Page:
Field Investigations on the Use of Heavy Dosages of Several Chlorinated Hydrocarbons as Mosquito Larvicides

Willis MathisCommunicable Disease Center, Public Health Service, Savannah, Georgia

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Kenneth D. QuartermanCommunicable Disease Center, Public Health Service, Savannah, Georgia

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Summary

Several of the newer chlorinated hydrocarbons were tested near Savannah, Georgia, at heavy dosages in an effort to establish a long period of effective control against mosquito larvae. In residual larvicidal tests in small landlocked ponds effective control for differing periods was obtained with heavy dosages of DDT, benzene hexachloride, toxaphene and dieldrin. Dieldrin was the most effective and at one pound per acre controlled breeding for 62–78 weeks. DDT at 3 pounds per acre was effective for only 13–23 weeks, and the addition of rosin did not significantly improve its action. The other two toxicants gave less enduring results. The effectiveness of DDT and BHC was greatly reduced by a constant flow of water into or through test ponds.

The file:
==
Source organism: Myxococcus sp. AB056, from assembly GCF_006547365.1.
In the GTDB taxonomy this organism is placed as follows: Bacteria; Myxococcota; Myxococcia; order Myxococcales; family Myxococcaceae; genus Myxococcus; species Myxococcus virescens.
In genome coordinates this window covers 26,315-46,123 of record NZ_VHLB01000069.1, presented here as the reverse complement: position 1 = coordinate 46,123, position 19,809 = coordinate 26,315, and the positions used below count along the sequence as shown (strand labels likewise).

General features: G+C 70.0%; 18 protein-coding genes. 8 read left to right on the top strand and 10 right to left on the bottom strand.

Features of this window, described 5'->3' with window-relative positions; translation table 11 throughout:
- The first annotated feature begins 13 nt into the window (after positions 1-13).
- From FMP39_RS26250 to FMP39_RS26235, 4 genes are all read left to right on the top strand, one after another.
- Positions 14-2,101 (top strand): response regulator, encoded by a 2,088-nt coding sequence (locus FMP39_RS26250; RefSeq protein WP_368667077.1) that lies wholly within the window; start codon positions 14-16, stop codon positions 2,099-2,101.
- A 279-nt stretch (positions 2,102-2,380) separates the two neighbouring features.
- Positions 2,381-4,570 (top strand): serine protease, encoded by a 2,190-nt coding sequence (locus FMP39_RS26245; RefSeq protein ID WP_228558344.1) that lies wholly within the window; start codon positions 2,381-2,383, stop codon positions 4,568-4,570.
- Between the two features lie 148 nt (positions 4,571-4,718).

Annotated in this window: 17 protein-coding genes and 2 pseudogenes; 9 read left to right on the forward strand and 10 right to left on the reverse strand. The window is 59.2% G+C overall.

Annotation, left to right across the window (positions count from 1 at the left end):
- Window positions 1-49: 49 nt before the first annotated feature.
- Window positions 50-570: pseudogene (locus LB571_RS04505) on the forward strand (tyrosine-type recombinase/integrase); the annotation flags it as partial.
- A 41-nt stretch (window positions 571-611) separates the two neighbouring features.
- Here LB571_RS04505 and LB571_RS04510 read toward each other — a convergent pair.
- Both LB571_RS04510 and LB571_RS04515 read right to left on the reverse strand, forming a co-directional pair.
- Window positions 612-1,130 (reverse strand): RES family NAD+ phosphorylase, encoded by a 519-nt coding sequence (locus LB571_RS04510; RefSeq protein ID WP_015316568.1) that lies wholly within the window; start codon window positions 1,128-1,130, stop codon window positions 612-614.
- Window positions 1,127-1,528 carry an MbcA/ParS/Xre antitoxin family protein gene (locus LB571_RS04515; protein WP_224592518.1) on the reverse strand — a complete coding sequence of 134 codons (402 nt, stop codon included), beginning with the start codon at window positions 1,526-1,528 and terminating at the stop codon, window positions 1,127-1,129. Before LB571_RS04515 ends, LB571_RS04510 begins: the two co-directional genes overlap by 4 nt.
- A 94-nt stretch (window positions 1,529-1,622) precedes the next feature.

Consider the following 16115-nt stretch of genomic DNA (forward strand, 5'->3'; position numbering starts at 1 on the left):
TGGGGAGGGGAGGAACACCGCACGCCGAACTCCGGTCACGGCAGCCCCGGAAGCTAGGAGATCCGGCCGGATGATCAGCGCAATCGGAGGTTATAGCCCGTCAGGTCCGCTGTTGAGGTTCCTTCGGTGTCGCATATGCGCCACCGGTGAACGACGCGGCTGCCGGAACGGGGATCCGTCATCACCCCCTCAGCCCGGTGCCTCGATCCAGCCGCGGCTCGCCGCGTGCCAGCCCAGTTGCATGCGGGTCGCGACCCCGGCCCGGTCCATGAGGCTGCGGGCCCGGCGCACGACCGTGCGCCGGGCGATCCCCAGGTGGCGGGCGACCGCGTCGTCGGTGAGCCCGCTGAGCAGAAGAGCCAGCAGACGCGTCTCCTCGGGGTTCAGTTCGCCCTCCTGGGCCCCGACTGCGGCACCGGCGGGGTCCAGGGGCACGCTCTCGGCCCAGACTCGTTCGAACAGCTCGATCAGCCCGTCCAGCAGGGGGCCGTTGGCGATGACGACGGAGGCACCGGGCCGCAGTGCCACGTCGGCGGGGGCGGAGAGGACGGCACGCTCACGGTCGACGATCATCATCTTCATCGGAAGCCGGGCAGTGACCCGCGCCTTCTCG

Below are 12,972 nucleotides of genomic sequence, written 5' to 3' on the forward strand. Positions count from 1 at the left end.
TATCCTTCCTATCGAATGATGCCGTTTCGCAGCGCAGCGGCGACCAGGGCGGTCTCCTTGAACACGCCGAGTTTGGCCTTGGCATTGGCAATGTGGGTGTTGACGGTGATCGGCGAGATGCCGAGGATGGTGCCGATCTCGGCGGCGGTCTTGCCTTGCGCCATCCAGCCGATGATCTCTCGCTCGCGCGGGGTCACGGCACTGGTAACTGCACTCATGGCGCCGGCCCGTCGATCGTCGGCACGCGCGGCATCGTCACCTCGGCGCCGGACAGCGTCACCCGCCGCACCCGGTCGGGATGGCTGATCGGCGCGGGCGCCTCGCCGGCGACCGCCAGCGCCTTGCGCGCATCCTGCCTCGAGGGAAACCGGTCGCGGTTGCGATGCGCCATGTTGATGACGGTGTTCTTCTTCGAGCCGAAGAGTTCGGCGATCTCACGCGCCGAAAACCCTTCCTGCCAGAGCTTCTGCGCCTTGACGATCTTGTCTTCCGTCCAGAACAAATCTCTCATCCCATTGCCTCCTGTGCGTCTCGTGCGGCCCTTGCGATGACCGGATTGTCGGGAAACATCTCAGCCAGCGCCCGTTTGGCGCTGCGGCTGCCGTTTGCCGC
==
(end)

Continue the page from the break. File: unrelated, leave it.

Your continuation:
Preflood applications, at 3 pounds per acre to dry ponds subsequently filled by rains, also showed the superiority of dieldrin, which controlled breeding for more than 18 weeks, closely followed by DDT and DDD which in some instances exhibited a residual action for more than 17 weeks.

Five treatments per year with technical benzene hexachloride applied each summer for 3 consecutive years at the rate of 1 pound per acre to the ponds resulted in no fish injury which could be attributed to the effects of the BHC treatments. All other materials used in these tests were decidedly harmful to fish and other aquatic organisms and should never be applied in the above concentrations where these are of importance.

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